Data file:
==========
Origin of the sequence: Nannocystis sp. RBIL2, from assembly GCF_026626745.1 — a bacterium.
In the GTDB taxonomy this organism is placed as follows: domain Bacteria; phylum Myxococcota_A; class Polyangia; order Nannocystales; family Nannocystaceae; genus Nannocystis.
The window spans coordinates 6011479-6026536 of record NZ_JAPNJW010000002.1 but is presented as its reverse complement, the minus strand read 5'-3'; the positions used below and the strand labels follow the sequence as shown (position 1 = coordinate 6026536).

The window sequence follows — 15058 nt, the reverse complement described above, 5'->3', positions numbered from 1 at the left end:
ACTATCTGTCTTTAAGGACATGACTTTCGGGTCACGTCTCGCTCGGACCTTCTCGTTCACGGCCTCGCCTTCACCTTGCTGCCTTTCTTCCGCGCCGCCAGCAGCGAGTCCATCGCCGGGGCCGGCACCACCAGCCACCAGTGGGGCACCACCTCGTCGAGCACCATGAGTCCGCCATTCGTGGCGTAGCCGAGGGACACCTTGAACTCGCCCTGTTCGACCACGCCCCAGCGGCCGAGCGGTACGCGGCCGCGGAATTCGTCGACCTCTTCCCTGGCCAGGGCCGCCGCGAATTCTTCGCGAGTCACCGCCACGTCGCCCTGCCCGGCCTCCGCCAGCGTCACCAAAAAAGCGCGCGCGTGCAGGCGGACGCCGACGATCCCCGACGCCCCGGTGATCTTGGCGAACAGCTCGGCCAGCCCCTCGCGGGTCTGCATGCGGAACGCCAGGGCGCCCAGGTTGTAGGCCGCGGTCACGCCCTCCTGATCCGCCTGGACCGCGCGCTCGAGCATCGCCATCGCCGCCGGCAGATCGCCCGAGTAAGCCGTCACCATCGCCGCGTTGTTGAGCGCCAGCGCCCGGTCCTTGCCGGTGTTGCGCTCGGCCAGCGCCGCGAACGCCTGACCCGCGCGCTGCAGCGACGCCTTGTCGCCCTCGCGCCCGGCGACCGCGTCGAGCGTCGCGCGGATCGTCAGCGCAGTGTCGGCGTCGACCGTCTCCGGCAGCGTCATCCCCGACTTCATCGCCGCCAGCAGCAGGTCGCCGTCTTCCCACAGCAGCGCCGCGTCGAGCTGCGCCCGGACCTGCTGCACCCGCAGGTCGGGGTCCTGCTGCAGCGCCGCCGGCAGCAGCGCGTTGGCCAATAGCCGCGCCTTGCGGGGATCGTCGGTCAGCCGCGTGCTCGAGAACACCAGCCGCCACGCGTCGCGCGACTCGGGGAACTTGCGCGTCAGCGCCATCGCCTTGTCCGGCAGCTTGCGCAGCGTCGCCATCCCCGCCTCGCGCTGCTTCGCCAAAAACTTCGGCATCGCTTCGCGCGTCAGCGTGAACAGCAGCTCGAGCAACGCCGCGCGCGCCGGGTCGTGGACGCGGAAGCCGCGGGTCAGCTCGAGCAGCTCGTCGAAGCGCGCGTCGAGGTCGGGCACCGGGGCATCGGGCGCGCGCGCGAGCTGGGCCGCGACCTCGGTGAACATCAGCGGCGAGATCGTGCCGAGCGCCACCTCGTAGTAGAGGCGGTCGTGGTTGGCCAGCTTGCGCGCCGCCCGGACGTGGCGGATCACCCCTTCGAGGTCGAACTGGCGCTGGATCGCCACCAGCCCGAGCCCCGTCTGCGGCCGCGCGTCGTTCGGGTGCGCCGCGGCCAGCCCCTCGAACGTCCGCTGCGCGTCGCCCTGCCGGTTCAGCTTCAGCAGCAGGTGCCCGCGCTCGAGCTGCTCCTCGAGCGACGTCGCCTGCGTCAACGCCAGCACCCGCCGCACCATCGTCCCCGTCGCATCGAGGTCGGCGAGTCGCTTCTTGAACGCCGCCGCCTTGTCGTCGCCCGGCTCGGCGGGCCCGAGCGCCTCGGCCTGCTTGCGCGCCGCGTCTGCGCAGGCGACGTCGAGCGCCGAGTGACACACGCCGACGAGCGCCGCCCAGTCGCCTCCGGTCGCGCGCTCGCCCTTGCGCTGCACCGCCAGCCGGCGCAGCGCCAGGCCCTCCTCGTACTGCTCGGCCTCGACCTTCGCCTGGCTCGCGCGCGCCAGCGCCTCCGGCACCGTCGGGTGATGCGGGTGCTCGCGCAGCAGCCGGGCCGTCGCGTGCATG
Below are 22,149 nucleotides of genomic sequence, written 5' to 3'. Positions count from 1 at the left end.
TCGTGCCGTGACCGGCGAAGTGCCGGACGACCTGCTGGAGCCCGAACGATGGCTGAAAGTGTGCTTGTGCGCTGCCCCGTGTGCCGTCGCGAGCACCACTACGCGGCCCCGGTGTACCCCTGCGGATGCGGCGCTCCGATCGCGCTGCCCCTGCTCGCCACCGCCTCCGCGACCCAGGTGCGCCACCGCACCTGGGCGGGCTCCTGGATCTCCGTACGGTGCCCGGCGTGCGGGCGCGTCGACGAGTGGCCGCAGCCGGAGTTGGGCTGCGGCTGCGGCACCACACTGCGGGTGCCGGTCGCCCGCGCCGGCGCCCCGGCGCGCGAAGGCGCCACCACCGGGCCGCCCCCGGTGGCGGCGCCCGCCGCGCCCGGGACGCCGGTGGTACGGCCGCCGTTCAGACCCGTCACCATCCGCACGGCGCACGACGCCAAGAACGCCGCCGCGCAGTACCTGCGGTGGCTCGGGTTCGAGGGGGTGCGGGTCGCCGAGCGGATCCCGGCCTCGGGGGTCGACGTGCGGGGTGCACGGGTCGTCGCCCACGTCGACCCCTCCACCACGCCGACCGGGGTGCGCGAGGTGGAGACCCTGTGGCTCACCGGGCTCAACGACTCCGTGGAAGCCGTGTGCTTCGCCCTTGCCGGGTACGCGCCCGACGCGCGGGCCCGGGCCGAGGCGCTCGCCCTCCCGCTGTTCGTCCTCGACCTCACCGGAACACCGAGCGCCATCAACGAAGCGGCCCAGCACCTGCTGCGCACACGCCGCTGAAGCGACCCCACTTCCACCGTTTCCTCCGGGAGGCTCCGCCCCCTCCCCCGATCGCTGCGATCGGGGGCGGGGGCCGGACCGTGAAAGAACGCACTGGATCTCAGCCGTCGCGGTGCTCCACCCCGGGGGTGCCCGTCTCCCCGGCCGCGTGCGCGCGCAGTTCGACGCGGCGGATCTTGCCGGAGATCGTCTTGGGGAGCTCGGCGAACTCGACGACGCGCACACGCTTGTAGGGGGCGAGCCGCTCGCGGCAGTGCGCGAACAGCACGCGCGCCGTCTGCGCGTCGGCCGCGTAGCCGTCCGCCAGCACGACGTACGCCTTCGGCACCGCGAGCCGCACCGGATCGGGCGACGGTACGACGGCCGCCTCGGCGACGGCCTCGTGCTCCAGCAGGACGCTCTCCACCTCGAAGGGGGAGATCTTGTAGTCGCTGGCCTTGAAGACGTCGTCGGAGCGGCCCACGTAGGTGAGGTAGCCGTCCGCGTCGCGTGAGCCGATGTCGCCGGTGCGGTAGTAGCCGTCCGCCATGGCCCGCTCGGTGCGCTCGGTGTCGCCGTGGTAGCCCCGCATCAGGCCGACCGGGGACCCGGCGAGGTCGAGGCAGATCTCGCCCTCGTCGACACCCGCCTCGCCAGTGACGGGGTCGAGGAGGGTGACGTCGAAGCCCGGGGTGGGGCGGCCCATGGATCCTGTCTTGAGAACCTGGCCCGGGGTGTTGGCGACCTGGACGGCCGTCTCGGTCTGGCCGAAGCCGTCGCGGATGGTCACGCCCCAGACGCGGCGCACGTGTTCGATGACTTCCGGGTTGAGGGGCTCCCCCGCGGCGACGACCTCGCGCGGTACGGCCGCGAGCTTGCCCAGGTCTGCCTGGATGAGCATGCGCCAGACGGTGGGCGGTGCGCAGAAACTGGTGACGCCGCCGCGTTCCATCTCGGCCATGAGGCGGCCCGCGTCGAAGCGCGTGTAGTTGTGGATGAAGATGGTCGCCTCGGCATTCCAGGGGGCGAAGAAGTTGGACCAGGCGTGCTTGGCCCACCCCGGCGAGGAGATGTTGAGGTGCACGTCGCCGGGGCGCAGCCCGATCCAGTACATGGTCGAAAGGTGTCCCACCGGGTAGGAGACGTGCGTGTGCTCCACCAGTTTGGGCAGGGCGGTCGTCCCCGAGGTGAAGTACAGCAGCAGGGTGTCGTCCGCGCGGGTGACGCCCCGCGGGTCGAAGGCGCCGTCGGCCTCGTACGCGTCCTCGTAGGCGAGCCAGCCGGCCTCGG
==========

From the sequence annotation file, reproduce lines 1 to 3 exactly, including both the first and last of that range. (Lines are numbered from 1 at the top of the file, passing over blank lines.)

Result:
Origin of the sequence: Nannocystis sp. RBIL2, from assembly GCF_026626745.1 — a bacterium.
In the GTDB taxonomy this organism is placed as follows: domain Bacteria; phylum Myxococcota_A; class Polyangia; order Nannocystales; family Nannocystaceae; genus Nannocystis.
The window spans coordinates 6011479-6026536 of record NZ_JAPNJW010000002.1 but is presented as its reverse complement, the minus strand read 5'-3'; the positions used below and the strand labels follow the sequence as shown (position 1 = coordinate 6026536).